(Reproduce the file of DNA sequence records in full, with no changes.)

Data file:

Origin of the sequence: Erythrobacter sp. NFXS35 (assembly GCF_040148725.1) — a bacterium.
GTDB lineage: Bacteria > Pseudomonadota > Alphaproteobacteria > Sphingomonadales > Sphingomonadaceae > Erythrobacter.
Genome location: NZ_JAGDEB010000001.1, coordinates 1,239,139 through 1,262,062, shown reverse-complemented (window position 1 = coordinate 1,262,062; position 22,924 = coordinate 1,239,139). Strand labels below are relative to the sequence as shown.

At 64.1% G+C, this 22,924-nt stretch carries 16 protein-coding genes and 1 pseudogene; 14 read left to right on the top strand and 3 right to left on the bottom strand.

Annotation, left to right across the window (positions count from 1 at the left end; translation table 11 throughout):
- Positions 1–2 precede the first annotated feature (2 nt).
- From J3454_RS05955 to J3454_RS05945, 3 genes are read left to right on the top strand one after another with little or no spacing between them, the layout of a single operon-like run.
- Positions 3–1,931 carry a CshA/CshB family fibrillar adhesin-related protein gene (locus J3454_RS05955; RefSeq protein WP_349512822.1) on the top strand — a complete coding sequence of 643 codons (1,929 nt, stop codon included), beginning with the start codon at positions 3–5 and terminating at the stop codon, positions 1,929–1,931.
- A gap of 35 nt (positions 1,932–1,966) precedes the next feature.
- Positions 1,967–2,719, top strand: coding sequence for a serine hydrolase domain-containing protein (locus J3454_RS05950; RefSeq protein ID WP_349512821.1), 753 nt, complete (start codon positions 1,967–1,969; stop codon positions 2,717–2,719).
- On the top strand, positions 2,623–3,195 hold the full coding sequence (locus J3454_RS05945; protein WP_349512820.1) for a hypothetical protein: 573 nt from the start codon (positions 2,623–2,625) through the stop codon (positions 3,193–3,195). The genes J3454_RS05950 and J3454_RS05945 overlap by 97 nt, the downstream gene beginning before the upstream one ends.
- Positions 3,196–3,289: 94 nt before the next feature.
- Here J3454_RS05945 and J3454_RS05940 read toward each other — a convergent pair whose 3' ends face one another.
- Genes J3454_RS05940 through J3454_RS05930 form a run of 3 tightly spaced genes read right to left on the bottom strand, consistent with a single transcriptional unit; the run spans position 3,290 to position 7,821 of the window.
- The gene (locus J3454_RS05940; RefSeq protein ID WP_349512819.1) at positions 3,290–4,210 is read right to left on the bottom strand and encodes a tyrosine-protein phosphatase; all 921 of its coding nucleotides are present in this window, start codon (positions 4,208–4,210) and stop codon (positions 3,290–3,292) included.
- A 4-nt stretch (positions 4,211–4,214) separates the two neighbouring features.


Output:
Origin of the sequence: Erythrobacter sp. NFXS35 (assembly GCF_040148725.1) — a bacterium.
GTDB lineage: Bacteria > Pseudomonadota > Alphaproteobacteria > Sphingomonadales > Sphingomonadaceae > Erythrobacter.
Genome location: NZ_JAGDEB010000001.1, coordinates 1,239,139 through 1,262,062, shown reverse-complemented (window position 1 = coordinate 1,262,062; position 22,924 = coordinate 1,239,139). Strand labels below are relative to the sequence as shown.

At 64.1% G+C, this 22,924-nt stretch carries 16 protein-coding genes and 1 pseudogene; 14 read left to right on the top strand and 3 right to left on the bottom strand.

Annotation, left to right across the window (positions count from 1 at the left end; translation table 11 throughout):
- Positions 1–2 precede the first annotated feature (2 nt).
- From J3454_RS05955 to J3454_RS05945, 3 genes are read left to right on the top strand one after another with little or no spacing between them, the layout of a single operon-like run.
- Positions 3–1,931 carry a CshA/CshB family fibrillar adhesin-related protein gene (locus J3454_RS05955; RefSeq protein WP_349512822.1) on the top strand — a complete coding sequence of 643 codons (1,929 nt, stop codon included), beginning with the start codon at positions 3–5 and terminating at the stop codon, positions 1,929–1,931.
- A gap of 35 nt (positions 1,932–1,966) precedes the next feature.
- Positions 1,967–2,719, top strand: coding sequence for a serine hydrolase domain-containing protein (locus J3454_RS05950; RefSeq protein ID WP_349512821.1), 753 nt, complete (start codon positions 1,967–1,969; stop codon positions 2,717–2,719).
- On the top strand, positions 2,623–3,195 hold the full coding sequence (locus J3454_RS05945; protein WP_349512820.1) for a hypothetical protein: 573 nt from the start codon (positions 2,623–2,625) through the stop codon (positions 3,193–3,195). The genes J3454_RS05950 and J3454_RS05945 overlap by 97 nt, the downstream gene beginning before the upstream one ends.
- Positions 3,196–3,289: 94 nt before the next feature.
- Here J3454_RS05945 and J3454_RS05940 read toward each other — a convergent pair whose 3' ends face one another.
- Genes J3454_RS05940 through J3454_RS05930 form a run of 3 tightly spaced genes read right to left on the bottom strand, consistent with a single transcriptional unit; the run spans position 3,290 to position 7,821 of the window.
- The gene (locus J3454_RS05940; RefSeq protein ID WP_349512819.1) at positions 3,290–4,210 is read right to left on the bottom strand and encodes a tyrosine-protein phosphatase; all 921 of its coding nucleotides are present in this window, start codon (positions 4,208–4,210) and stop codon (positions 3,290–3,292) included.
- A 4-nt stretch (positions 4,211–4,214) separates the two neighbouring features.